The Lakers short season has seen them get off to a 2-3 start against a tough schedule. There have been a few positives, but many more negatives from this team so far. So what are they?
– Beating the Clippers on opening night! The Lakers didn’t beat the Clippers last season nor did they win their season opener, so this was a double win for the Lakers. This game showed the trend of the Lakers being competitive at home, which needs to be a story throughout the season for them to possibly challenge for a playoff spot.
– The Bench. I had figured the Lakers bench would improve without the likes of Chris Duhon, Darius Morris and Devin Ebanks, but I never expected this. The Lakers bench is averaging over 60 points per game! This is an incredible turn around from the Lakers awful second unit last season. The youth and effort to embrace Mike D’Antoni’s system has really helped the Lakers second unit succeed. Jordan Hill and Jordan Farmar has been particularly great, with Nick Young starting to shoot a little better once returning to his bench role.
– Ball movement. The Lakers are top 12 in points and assists so far, which shows that even with some subpar talent, the Mike D’Antoni system is working. The offense looks much better than it did at any point last season, and watching some of these younger athletes play together is refreshing. Thus far the three point shooting has benefited, with the Lakers shooting 39.2% from beyond the arc.
– Road woes. The Lakers can’t seem to compete on the road right now, with a matchup against the Rockets tonight looming it could get worse. It is possible the Lakers won’t get their first road win until November 26th when they travel to face the Wizards.
– The end of games. The Lakers gave away a possible win against the Spurs by lacking any execution in the final moments of the game and almost did the same against the Hawks. Without Kobe, the Lakers don’t have that guiding force at the end of games. If anyone thought the Lakers would be better off without Kobe, this is perfect evidence for why they would be wrong. He may take too many shots at times and play outside of the offense, but he can be counted on to get makeable looks when the defense clamps down.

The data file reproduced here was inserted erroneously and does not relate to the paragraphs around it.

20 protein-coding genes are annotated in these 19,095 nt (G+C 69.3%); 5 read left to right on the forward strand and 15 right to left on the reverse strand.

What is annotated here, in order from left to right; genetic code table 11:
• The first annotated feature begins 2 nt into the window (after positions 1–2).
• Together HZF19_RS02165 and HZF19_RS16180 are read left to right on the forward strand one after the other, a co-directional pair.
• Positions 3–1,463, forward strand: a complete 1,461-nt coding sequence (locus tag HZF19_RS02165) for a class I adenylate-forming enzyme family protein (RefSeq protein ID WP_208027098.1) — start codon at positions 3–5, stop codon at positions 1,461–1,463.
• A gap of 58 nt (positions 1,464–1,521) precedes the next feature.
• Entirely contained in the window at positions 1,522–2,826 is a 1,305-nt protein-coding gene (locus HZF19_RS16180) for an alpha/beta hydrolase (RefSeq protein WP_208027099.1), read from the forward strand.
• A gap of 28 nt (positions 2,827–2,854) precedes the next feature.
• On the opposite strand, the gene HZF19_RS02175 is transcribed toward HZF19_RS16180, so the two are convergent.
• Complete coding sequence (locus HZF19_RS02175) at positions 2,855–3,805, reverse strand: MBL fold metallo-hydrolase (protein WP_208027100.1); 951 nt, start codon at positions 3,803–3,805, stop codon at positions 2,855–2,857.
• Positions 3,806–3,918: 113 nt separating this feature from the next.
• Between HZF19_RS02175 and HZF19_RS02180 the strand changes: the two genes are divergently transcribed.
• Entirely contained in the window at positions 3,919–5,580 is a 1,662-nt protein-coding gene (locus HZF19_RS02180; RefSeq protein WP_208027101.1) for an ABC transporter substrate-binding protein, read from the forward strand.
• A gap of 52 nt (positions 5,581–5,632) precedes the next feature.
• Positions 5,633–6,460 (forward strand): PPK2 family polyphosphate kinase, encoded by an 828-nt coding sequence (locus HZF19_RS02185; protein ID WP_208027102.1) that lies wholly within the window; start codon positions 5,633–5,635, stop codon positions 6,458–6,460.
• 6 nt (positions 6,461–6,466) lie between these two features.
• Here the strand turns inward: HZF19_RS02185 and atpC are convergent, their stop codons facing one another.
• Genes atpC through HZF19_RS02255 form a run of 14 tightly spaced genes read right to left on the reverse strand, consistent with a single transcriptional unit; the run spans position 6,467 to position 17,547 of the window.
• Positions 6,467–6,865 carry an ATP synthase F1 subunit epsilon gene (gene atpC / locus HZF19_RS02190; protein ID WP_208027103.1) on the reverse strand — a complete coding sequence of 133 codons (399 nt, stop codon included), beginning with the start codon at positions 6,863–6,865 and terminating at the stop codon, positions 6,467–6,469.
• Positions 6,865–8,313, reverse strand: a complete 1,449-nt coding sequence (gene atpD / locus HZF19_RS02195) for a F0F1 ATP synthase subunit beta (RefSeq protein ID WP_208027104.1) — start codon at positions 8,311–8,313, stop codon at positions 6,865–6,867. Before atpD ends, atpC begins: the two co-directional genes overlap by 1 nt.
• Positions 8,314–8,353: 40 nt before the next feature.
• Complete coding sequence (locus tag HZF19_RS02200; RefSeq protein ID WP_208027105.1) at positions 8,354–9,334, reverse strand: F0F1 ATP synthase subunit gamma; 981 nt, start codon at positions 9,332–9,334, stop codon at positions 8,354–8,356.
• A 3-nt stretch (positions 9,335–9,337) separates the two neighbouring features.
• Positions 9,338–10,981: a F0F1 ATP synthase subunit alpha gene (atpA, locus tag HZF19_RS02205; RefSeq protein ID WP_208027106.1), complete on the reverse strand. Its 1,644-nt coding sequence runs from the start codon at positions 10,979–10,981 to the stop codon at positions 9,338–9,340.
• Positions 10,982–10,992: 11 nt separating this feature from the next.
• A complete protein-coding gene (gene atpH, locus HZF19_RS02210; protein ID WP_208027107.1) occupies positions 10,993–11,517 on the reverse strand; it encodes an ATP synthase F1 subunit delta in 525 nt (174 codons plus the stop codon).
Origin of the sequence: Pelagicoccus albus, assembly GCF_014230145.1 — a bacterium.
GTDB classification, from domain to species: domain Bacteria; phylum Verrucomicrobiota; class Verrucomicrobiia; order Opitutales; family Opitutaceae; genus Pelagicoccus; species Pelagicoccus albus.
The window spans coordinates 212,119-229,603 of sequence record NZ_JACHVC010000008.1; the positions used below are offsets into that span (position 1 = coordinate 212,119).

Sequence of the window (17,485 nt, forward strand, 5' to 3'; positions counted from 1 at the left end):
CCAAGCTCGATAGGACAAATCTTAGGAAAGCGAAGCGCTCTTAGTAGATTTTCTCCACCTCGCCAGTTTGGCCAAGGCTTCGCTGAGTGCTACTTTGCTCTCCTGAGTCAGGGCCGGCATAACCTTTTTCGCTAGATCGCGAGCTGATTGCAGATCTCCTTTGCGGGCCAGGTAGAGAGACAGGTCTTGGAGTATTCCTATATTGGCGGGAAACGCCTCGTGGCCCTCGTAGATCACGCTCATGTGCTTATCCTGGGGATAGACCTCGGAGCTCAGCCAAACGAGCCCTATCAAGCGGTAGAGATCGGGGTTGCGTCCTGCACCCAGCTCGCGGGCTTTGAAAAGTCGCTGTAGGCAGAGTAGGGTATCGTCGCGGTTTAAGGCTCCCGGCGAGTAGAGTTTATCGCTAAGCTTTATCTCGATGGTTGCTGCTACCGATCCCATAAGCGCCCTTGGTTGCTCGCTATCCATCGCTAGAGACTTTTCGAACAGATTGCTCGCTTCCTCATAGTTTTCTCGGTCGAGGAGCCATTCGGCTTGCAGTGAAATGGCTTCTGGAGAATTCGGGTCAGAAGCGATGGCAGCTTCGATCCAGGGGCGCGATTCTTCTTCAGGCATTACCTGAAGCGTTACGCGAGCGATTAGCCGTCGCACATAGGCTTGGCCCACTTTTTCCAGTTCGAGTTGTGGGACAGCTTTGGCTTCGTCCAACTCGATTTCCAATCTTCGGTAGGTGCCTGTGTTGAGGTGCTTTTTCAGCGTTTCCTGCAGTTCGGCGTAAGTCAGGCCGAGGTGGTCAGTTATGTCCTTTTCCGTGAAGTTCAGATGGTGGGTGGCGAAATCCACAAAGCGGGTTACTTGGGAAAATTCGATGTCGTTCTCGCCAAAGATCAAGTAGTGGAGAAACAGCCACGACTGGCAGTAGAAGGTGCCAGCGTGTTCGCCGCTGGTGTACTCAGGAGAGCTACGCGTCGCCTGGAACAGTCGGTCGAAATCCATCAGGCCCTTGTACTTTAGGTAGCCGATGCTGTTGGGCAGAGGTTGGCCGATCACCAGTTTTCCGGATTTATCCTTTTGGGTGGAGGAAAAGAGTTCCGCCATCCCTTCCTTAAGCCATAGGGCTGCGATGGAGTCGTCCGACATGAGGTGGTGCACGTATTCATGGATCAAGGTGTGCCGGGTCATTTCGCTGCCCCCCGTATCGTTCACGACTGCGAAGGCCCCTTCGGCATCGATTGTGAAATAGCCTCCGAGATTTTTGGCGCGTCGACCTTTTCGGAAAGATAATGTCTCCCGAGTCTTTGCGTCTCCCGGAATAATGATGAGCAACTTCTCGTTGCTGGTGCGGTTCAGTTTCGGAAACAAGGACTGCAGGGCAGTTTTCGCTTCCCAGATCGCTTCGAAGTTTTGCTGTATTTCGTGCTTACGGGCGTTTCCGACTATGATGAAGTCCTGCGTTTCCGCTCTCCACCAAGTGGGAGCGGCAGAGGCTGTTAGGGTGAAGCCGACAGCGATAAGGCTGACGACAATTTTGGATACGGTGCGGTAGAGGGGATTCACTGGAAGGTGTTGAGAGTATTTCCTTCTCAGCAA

– The FG%. The Lakers are only shooting 41.7% from the field. Pau Gasol is only shooting 40.9%, Xavier Henry is at 38.8%, and the only two Lakers to shoot over 50% are Chris Kaman and Jordan Hill (not counting Ryan Kelly who has hit the only shot he took). Right now this ranks as 24th in the league. Last season the Lakers shot 45.8% and the Bobcats were last in the league at 42.5%. This bodes well for the Lakers, as it is almost impossible for the offense to continue shooting this poorly.
– The Defense. The Lakers are allowing 109 points per game, which ranks 29th in the league. In two road games, the Lakers have allowed 123 and 125 points. If this is a sign of things to come on the road, the Lakers have virtually no chance of making the playoffs. If the offense gets out of rhythm, the defense tends to follow. Players like Nick Young and Steve Nash have clearly been liabilities, and Pau isn’t putting in the necessary effort on that end.
– Steve Nash. I really hate to put him in this category, but just look at the numbers. He currently has a 7.87 PER, while averaging 6.5 points and 5 assists on 28.1% shooting from the floor, and only 0.8 threes made per game. To go with this his defense has been abysmal. For all the talk of Nash getting healthy this offseason, it looks like he may be done. He has clearly been outplayed by Jordan Farmar, and may be more effective at this time coming off the bench.
Tags: Los Angeles Lakers